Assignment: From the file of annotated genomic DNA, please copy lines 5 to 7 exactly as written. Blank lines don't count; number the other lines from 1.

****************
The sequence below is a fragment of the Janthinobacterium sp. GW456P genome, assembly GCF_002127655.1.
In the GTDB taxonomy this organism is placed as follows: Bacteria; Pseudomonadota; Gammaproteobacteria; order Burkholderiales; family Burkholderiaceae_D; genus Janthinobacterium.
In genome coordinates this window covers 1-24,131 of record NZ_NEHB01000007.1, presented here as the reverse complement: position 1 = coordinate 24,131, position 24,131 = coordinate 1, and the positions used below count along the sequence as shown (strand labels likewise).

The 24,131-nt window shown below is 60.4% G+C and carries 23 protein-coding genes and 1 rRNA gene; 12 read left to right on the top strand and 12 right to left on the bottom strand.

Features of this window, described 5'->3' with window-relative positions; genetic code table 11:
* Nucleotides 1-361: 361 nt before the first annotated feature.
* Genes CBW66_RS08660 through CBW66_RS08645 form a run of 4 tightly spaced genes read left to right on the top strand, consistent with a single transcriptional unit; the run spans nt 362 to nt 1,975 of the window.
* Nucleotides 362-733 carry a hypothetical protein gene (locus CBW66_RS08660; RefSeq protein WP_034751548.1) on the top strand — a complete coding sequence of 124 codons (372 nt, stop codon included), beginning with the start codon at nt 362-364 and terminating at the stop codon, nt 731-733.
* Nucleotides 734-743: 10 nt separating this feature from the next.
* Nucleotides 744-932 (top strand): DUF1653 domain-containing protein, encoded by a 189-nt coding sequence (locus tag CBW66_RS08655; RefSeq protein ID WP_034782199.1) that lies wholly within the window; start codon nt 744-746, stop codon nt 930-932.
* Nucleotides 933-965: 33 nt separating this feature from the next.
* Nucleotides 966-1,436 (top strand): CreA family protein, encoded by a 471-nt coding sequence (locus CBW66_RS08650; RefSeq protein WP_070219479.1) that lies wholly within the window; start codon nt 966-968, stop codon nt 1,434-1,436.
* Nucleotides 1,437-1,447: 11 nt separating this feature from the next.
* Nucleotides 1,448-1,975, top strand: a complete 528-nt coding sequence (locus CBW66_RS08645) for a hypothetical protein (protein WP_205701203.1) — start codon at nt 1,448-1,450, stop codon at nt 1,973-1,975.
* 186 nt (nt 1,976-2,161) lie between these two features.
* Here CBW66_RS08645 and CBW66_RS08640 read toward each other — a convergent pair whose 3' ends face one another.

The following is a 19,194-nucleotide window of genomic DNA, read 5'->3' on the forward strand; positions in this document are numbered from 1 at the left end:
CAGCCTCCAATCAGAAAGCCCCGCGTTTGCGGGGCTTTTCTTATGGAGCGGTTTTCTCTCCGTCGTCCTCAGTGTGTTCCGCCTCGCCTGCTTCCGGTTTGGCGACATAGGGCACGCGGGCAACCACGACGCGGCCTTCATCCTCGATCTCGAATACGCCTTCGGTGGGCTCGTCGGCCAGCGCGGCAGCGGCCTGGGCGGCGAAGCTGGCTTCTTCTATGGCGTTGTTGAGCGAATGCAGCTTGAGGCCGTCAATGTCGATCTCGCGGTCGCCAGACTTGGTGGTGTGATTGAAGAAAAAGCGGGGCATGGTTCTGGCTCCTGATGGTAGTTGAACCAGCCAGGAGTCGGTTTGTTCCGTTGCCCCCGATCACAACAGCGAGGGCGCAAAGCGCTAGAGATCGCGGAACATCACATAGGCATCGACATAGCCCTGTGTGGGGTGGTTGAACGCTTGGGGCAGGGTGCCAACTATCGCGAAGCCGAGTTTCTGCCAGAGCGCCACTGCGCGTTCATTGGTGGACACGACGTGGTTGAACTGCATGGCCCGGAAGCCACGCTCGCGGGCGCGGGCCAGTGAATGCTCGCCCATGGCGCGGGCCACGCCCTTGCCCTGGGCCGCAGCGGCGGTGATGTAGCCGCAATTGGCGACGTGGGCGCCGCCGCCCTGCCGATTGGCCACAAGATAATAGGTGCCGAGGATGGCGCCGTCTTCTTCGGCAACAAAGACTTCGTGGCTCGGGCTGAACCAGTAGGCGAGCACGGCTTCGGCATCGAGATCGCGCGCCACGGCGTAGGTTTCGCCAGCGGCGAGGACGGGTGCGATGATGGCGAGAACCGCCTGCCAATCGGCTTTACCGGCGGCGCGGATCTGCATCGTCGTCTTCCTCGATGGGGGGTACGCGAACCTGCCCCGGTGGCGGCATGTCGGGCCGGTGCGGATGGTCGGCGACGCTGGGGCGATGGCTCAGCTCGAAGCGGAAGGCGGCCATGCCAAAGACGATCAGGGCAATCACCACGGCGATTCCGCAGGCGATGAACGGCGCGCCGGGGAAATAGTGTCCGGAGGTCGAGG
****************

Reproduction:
Features of this window, described 5'->3' with window-relative positions; genetic code table 11:
* Nucleotides 1-361: 361 nt before the first annotated feature.
* Genes CBW66_RS08660 through CBW66_RS08645 form a run of 4 tightly spaced genes read left to right on the top strand, consistent with a single transcriptional unit; the run spans nt 362 to nt 1,975 of the window.